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How accurate are S.C.A.M.P. records and is there any independent verification of them?

Atlanta, GA |

In the discovery for my case, I came across a series of S.C.A.M.P. records and have been having a terrible time reconciling them with the records my attorney subpoenaed from AT&T. Is it possible to refute their validity? Why isn't there more information on-line? Why can't my attorney access these records? How is it fair that the government has access to different records than I do or my attorney does? The SCAMP records are not for a continuous time period and they skip a couple of important months, conveniently for the prosecution. How can I get those records and how is this legal at all? Why doesn't the general public know about SCAMP? I can't seem to find any verifiable info online.

Attorney Answers 1


SCAMP is a relatively new thing, generally unknown outside of law enforcement / criminal defense circles.

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According to an article on AT&T's website, the SCAMP Database, as of Sept 14, 2005, is comprised of multiple tables, the largest of which holds 743 billion records. Uncompressed, the amount of data stored is 312 terabytes. Today, SCAMP is one of the largest databases on the planet and it operates at near real time (no delay--when you press "send" a record of your phone activity is made that second in the database). I would just like to point out that if they had compiled 312 terabytes of data by 2005, it's hard to justify the term "relatively new thing". Though I appreciate your reply, it doesn't really answer any of my questions and just makes me feel more concerned about my (lack of ?) personal liberty.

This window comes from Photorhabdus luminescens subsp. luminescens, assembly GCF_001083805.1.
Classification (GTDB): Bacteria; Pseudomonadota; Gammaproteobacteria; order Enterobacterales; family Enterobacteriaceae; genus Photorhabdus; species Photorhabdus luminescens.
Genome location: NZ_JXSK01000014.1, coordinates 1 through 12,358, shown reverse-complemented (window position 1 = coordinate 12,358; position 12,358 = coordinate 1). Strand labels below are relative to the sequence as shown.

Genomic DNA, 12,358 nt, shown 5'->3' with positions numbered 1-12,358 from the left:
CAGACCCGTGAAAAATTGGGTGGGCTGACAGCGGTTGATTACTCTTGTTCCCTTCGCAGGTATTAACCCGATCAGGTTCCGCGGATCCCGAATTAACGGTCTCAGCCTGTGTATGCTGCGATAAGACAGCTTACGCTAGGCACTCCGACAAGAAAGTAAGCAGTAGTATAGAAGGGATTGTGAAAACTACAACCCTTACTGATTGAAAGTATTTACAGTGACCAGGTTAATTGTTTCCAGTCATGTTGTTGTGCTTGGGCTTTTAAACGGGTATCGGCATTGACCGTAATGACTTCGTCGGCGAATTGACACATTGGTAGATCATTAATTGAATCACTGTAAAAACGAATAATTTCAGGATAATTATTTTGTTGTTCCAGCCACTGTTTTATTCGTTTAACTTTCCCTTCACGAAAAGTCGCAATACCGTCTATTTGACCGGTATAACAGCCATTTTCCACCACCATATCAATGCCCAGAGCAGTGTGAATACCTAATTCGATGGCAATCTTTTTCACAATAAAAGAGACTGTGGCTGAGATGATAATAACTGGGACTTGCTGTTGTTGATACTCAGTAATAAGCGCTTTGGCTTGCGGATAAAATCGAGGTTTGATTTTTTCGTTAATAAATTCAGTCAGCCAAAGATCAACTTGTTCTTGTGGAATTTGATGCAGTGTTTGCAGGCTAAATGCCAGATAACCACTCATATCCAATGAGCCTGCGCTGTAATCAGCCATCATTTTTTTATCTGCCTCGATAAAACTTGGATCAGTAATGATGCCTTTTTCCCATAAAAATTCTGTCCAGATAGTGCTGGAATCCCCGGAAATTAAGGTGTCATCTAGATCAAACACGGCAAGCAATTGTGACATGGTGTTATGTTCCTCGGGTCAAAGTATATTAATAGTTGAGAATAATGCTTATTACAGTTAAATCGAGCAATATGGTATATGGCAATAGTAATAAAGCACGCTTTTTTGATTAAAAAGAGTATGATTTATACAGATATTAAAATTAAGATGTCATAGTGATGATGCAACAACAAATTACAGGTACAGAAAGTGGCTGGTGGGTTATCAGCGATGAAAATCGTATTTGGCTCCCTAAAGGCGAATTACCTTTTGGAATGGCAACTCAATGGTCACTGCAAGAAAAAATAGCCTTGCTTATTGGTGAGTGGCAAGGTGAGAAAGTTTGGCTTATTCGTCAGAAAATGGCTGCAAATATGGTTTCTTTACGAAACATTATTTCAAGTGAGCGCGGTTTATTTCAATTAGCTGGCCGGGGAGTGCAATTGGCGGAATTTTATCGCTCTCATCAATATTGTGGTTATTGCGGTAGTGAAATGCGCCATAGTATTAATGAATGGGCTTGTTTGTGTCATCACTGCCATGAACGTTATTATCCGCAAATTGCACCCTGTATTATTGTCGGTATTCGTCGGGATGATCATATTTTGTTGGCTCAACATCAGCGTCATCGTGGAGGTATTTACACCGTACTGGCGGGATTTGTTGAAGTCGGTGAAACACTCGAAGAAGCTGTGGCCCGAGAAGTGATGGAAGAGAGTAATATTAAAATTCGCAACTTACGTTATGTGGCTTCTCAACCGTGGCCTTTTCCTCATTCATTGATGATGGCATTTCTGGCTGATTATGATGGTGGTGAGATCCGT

John Arnold Steakley

John Arnold Steakley


yes, your cell phone provider knows where your cell phone is located anytime it is powered and connecting to a tower. That should come as no surprise. Your telephone records that you get will not be nearly as complete as the SCAMP data.

John Arnold Steakley

John Arnold Steakley


Talk to your attorney. it sounds like discovery is ongoing, so perhaps he can compel the other side to produce more data

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